At the same time as it rolled out its cloud story, Aster Data told of nPath, a MapReduce-based feature in nCluster. As best I understand it, the core idea of nPath is that it preprocesses sequential data via MapReduce so that you can then do ordinary SQL on it. (Steve Wooledge’s blog post about nPath outlines why that might be needed. Point 1 in Mayank Bawa’s August, 2008 post is much more concise. ) Now, that might seem to contradict the syntax, which is all about MapReduce being invoked via SQL — still, it’s what’s really going on.
That leads to two obvious questions: What is nPath used (or useful) for? and How is the preprocessing done anyway? Steve offers some ideas for the former in his post, but anyhow the most obvious applications are the analyses of actual paths, most notably in web clickstreams. Since a large fraction of Aster’s current customers use it for web analytics, it seems natural that that’s what nPath is being used for today.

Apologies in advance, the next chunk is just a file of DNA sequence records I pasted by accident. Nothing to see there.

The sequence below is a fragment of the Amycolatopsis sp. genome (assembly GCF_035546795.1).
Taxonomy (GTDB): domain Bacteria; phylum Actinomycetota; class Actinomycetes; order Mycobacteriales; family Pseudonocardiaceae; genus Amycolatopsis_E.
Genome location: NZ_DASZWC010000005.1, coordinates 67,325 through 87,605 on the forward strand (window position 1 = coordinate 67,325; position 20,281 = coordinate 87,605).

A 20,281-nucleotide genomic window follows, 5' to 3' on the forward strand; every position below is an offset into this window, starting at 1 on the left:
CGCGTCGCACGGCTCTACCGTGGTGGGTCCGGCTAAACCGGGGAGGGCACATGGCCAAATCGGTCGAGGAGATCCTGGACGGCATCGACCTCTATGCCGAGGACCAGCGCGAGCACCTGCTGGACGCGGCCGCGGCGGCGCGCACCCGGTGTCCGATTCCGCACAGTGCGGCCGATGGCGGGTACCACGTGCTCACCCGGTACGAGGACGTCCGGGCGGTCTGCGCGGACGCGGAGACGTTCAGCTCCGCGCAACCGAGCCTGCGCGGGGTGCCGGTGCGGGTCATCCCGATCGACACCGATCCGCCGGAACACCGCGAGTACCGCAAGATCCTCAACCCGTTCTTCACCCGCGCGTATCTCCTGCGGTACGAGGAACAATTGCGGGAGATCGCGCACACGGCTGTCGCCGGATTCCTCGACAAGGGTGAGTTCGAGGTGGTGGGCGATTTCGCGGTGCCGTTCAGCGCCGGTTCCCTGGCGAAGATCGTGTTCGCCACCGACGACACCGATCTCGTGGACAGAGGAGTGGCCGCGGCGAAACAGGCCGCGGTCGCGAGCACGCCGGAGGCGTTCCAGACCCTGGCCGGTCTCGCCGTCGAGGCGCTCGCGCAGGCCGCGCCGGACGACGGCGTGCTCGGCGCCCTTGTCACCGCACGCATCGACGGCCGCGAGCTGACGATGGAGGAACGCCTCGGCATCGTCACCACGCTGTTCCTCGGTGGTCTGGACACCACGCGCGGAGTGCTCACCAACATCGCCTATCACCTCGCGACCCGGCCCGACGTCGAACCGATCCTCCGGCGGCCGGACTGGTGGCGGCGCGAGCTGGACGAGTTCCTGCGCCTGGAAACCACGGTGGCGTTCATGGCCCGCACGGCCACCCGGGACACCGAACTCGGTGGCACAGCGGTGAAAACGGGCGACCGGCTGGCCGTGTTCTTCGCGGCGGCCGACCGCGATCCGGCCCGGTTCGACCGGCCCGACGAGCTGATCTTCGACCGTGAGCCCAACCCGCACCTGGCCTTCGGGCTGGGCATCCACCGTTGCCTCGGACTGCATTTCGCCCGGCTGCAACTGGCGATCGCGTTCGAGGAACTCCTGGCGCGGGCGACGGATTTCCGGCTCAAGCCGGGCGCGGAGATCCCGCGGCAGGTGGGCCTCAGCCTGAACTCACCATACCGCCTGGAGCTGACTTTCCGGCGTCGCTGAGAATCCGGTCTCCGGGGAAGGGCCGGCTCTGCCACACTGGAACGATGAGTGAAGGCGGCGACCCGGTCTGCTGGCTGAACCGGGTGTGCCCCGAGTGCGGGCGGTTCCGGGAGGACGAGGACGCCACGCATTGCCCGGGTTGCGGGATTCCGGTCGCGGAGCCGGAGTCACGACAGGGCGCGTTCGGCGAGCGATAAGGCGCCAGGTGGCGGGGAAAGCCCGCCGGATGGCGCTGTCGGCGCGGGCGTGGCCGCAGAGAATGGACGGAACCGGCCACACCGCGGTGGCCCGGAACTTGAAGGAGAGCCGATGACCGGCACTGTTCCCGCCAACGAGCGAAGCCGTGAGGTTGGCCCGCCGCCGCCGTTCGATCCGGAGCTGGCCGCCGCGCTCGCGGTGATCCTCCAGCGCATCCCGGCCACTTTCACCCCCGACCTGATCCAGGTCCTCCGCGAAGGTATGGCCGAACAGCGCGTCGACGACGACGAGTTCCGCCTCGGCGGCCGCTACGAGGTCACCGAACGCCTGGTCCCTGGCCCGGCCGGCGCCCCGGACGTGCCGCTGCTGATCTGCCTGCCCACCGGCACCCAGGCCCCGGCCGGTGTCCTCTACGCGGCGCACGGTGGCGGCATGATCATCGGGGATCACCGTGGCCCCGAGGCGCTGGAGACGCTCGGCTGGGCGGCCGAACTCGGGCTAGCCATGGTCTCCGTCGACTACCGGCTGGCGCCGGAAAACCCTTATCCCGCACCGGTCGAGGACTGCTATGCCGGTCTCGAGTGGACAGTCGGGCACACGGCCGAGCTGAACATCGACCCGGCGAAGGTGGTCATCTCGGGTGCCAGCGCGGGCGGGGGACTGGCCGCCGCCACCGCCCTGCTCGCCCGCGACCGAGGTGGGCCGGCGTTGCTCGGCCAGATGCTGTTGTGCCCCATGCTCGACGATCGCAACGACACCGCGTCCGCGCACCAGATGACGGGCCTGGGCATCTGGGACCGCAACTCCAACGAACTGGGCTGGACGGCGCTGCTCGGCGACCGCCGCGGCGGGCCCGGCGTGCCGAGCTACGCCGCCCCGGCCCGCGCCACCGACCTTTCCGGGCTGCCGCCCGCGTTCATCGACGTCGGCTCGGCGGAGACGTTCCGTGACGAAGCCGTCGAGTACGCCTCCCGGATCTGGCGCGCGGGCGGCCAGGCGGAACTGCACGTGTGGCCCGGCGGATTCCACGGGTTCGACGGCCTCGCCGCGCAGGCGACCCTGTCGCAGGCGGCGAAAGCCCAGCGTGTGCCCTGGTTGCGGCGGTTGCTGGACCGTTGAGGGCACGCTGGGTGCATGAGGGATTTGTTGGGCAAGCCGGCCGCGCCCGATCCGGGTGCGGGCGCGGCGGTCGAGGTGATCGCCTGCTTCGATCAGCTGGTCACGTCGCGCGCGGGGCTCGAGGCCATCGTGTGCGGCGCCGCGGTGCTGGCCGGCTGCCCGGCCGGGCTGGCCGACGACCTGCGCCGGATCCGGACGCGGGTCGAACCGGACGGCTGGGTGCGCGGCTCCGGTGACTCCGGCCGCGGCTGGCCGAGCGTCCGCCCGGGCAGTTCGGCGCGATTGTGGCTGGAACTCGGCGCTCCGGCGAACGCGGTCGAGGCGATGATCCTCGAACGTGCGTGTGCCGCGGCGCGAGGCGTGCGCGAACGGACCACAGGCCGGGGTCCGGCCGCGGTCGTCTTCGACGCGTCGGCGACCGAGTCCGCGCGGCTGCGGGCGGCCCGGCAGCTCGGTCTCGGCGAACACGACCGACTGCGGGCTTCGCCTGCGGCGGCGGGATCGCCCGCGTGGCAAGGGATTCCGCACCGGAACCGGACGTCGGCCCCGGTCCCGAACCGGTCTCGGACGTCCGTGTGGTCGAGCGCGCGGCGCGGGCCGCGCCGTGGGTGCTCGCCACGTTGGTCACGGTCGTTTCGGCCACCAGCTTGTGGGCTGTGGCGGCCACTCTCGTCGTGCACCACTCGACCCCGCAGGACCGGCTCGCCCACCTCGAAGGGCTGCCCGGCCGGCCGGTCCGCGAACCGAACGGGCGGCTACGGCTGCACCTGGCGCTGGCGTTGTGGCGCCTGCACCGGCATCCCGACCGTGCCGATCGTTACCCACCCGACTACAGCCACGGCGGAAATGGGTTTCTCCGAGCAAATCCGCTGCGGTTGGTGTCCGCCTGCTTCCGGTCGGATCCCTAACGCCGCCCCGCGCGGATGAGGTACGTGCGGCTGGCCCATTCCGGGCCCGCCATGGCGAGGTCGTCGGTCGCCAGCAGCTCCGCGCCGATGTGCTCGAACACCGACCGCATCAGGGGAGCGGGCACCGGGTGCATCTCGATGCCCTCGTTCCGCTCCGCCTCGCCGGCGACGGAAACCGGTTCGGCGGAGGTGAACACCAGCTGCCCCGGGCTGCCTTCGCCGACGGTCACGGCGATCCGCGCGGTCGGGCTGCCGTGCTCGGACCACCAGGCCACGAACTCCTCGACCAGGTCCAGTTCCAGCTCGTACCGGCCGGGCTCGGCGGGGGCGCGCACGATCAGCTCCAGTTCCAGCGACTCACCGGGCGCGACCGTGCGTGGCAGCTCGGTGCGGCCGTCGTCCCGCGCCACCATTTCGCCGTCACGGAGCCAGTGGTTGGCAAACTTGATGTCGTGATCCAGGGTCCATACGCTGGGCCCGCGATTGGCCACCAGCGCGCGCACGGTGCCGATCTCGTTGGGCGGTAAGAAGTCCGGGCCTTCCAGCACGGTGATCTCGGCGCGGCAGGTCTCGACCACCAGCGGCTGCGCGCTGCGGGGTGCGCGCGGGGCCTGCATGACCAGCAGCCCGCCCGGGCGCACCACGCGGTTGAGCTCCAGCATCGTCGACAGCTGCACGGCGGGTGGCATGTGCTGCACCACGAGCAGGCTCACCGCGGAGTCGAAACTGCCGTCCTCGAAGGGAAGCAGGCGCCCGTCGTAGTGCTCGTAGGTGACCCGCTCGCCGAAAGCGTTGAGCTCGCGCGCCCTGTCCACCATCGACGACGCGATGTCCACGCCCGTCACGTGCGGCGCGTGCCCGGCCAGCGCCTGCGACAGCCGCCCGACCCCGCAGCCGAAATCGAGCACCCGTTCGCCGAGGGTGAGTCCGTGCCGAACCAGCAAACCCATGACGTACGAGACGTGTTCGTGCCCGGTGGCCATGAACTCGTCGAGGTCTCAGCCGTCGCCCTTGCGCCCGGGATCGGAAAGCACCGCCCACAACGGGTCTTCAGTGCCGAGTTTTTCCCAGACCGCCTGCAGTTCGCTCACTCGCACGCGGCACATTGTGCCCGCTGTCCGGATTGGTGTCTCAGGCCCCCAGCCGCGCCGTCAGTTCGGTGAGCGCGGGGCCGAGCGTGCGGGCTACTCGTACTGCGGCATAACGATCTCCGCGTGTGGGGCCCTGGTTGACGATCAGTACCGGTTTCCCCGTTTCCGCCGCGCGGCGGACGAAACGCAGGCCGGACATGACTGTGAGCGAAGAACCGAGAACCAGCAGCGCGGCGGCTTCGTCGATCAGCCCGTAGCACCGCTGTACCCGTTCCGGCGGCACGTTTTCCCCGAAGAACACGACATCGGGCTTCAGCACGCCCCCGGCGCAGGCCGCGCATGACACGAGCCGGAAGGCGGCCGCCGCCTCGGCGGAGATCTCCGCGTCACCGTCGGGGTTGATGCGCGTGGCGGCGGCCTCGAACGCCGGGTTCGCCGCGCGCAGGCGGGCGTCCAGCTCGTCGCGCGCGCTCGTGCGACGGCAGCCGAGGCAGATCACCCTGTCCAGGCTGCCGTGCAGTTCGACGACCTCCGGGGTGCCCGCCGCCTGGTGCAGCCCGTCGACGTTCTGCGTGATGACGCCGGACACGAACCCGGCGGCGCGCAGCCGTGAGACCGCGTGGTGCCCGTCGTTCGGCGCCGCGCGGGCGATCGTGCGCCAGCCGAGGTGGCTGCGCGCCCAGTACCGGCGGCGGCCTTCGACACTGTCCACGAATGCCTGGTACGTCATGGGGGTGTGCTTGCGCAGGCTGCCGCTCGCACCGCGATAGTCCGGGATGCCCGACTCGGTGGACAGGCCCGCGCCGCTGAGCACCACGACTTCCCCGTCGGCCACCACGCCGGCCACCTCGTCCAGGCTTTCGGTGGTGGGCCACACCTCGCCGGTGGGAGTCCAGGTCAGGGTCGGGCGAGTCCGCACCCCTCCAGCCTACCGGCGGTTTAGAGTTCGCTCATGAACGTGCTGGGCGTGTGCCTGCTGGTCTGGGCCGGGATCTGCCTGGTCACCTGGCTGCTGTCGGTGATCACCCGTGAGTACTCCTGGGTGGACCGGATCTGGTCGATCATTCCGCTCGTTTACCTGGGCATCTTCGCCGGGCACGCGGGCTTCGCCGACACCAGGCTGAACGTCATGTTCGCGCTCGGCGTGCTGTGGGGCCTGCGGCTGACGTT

The answer to the latter question was plain old regular expressions, with the rest being up to you. That’s hardly surprising, as MapReduce’s much-vaunted support for text analytics seems to boil down to regex as well. Still, I suspect the world needs some higher-level MapReduce libraries for this kind of application really to take flight.